6:23 PM Derek , 0 Comments
Before making the long trip back to Michigan, I'm doing my best to take in as much of North Carolina's BBQ bounty as possible. The Piedmont region is loaded with BBQ joints specializing in Lexington (Western) style chopped pork. One of the newest additions, Smokey T's, opened this spring about twenty minutes from my current home. This evening, I met a good friend and Trinity resident for dinner to scope out what Smokey T's had to offer.
Despite being located on Highway 62 and a stone's throw away from Interstate 85, Smokey T's still feels like it's in the middle of nowhere. The joint is part of a small crop of new constructions nestled among acres and acres of corn fields. It appears that Smokey T's is banking on urban sprawl to reach the area and increase development. For now, however, they're going to have to rely on word of mouth to get people in the door.
Smokey T's is set up a like a typical fast food joint. There is a counter at the front of the house with a menu board above it. The exterior windows are lined with booth seating, while the interior features modern formica tables. The Google reviews I'd read mentioned ordering at the counter, but we were directed to sit upon entering. A friendly waitress greeted us soon after. She took our orders, delivered our food and refilled our drinks despite there being an accessible fountain machine.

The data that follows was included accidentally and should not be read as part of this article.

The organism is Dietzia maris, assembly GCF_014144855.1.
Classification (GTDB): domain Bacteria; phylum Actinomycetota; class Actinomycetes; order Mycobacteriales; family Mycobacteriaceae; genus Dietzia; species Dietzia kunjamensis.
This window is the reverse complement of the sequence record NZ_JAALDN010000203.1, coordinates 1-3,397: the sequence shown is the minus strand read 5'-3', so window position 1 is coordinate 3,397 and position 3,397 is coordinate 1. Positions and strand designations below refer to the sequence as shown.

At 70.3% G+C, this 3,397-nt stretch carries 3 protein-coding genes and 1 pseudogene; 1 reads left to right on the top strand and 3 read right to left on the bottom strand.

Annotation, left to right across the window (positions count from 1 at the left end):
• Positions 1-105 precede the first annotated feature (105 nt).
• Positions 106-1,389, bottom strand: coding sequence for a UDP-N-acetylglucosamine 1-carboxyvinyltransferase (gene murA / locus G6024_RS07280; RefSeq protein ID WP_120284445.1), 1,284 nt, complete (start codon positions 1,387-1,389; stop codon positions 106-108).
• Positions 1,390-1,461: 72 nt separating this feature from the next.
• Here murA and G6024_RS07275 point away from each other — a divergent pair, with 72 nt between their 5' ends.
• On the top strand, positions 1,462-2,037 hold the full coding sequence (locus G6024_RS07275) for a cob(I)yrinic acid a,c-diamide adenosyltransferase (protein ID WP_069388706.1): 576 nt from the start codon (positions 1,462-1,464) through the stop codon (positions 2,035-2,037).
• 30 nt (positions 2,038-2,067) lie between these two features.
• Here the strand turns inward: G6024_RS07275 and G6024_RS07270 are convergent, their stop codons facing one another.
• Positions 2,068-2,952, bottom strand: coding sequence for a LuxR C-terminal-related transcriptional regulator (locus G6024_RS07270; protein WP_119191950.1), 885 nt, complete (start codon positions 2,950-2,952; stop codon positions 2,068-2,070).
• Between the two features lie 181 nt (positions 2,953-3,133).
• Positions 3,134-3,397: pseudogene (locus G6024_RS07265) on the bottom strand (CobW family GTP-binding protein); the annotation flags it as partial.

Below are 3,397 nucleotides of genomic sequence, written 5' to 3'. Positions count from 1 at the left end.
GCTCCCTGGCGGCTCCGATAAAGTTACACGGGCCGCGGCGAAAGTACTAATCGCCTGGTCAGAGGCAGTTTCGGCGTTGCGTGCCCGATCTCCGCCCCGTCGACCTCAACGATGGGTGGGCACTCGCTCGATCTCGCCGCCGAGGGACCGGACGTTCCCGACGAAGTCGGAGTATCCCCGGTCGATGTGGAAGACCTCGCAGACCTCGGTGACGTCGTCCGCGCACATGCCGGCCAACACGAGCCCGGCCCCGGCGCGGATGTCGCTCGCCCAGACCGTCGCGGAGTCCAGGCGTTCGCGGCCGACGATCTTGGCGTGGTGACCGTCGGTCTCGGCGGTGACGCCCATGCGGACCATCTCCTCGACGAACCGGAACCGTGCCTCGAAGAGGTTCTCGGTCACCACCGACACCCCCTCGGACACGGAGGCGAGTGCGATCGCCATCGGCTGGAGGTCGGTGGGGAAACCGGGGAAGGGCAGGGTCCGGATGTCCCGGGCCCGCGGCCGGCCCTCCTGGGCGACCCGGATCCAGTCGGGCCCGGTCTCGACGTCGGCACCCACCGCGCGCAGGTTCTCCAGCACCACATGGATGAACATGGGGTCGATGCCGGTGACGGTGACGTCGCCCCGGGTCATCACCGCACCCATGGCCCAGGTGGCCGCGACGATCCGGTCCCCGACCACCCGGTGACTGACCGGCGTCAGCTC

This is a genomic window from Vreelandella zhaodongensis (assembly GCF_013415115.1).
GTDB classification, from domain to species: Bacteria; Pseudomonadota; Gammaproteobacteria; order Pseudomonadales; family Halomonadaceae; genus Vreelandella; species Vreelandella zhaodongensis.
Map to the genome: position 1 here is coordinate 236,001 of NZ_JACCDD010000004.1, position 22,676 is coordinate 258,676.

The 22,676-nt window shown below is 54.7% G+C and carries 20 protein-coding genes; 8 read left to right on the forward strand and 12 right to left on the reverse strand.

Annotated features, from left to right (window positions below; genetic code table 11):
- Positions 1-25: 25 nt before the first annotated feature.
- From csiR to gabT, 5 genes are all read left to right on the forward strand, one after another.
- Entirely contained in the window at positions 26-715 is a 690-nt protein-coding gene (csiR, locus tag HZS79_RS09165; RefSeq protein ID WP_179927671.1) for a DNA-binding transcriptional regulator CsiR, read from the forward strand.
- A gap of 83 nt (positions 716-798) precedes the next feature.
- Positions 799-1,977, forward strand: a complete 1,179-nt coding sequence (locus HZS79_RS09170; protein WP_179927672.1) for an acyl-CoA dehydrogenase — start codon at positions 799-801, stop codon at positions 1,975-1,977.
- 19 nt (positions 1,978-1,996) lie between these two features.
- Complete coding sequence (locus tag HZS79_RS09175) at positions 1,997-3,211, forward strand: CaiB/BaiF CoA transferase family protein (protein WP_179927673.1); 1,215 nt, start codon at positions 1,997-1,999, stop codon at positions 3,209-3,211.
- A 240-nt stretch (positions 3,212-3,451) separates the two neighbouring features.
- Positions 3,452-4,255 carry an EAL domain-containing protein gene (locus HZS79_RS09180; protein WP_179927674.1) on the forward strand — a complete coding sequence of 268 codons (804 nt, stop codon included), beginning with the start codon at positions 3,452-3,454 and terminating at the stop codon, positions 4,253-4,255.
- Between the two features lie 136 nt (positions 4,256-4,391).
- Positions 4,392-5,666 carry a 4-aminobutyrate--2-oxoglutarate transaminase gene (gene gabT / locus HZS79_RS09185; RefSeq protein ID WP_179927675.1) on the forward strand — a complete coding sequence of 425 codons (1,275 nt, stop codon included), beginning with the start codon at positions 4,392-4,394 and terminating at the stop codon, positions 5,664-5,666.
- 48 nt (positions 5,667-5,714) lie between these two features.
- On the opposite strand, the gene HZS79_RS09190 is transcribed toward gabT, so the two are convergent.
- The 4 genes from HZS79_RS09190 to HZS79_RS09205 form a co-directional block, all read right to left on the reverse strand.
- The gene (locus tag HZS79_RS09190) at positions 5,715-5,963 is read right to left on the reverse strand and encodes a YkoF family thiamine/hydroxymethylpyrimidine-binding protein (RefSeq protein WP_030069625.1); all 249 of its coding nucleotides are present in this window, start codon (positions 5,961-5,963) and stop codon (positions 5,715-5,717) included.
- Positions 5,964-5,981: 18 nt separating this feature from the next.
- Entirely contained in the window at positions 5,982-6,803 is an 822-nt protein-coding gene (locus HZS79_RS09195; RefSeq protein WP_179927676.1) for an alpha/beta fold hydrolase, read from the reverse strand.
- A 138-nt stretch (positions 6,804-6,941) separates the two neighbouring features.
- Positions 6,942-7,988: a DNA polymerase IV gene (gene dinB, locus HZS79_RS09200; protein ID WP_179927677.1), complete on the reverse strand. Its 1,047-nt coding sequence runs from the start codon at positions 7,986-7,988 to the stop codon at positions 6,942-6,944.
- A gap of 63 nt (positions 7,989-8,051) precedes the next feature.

The menu at Smokey T's is pretty standard for the area. Pork shoulder and broasted chicken are accompanied by burgers, salads and traditional sides. I ordered a chopped pork plate (as is my custom) with fries and cole slaw (Sorry, no pictures this time).
When the pork arrived, it actually appeared to be pulled rather than chopped. It was already sauced and featured a nice mix of dark bark. Unlike many BBQ joints in the area, Smokey T's only offers one size of plate. The standard serving size is pretty substantial. It's comparable to the large plates I've ordered at other joints.
Since the pork was already sauced, it's difficult to judge for moistness and flavor. The sauce was a tangy, vinegar dip that I found to be a step above typical Lexington style dips served in the area. They also had three house sauces (hot, mild and mustard) at the table. The pork was very tender, but not the least bit smokey. With no sign of an on-site smoker or visible smoke ring in the meat, my guess is that the pork is roasted in commercial rotisserie ovens. Unfortunately, this is a common practice in the area.
The sides were very mediocre. The cole slaw was mayo based. The fries were the crinkle cut variety. I also sampled some of my daughters applesauce and Mac & Cheese. I can't recommend any of them.
Smokey T's doesn't stand out among the dozens of BBQ joints in the area. Without real pit smoked pork, I can only recommend Smokey T's chopped Q in a pinch. Topped with their good sauce, Smokey T's pork could make a good sandwhich. However, there are so many other good joints in the area. It may be worth your while to check out some others.